Scientists at MIT have developed a portable device that can measure white blood cell levels in chemotherapy patients without having to take a blood sample. The device can visualize blood cells flowing through capillaries in the nail bed and determine if white blood cell levels are at acceptable or dangerously low levels.
Chemotherapy can have significant immunosuppressive effects. In many patients, white blood cell counts can drop to dangerously low levels following a course of chemotherapy, leaving them at significant risk of serious infections. “In the U.S., one in six chemotherapy patients ends up hospitalized with one of these infections while their white cells are particularly low,” said Carlos Castro-Gonzalez, one of the researchers involved in the study.
However, clinicians typically test white blood cell levels just before administering a new dose of chemo, meaning that they have no way of knowing if dangerous immunosuppression is happening right after therapy.
The device developed at MIT may allow patients to test their own white blood cell levels at home, without the need for blood sampling. “Our vision is that patients will have this portable device that they can take home, and they can monitor daily how they are reacting to the treatment. If they go below the threshold, then preventive treatment can be deployed,” said Castro-Gonzalez.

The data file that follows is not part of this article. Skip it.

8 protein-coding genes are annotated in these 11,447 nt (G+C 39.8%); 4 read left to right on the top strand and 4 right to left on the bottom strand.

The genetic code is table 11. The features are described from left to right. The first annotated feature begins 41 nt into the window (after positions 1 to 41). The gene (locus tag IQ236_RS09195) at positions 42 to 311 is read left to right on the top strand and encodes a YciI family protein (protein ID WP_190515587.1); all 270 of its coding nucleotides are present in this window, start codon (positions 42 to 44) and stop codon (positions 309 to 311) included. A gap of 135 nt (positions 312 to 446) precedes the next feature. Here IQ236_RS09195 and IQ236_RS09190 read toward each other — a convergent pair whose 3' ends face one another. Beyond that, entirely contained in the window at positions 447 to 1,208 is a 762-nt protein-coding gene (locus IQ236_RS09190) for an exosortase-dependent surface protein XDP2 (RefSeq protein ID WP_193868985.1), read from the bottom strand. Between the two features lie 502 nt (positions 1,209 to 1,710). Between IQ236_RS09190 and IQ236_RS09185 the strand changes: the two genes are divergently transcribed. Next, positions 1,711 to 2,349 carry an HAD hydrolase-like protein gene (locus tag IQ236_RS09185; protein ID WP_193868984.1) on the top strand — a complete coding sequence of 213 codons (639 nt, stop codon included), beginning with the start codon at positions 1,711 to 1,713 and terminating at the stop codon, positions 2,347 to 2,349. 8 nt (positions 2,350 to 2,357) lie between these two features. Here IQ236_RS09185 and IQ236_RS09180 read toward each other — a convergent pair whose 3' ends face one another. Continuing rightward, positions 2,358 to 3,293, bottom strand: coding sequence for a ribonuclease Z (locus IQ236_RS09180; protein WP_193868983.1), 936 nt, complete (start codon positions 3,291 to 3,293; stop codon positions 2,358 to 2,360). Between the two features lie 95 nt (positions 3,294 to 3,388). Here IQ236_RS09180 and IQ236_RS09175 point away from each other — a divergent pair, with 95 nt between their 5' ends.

The device consists of a microscope that patients can use to visualize capillaries in the skin at the base of their finger nail. The microscope emits blue light which penetrates to approximately 150 microns below the skin and is reflected back to a camera that records the image.
A computer algorithm then analyzes the images and can determine if white blood cell levels are below an acceptable threshold. While the technique does not result in a precise blood cell count, it lets patients know if their white blood cell count is dangerously low, allowing them to notify their doctor and take preventative action to avoid an infection.
So far, the researchers have tested the device in 11 patients undergoing chemo, and the technique was 95% accurate in identifying if levels of white blood cells were above or below the threshold. The research team is currently working on improving and commercializing the technique.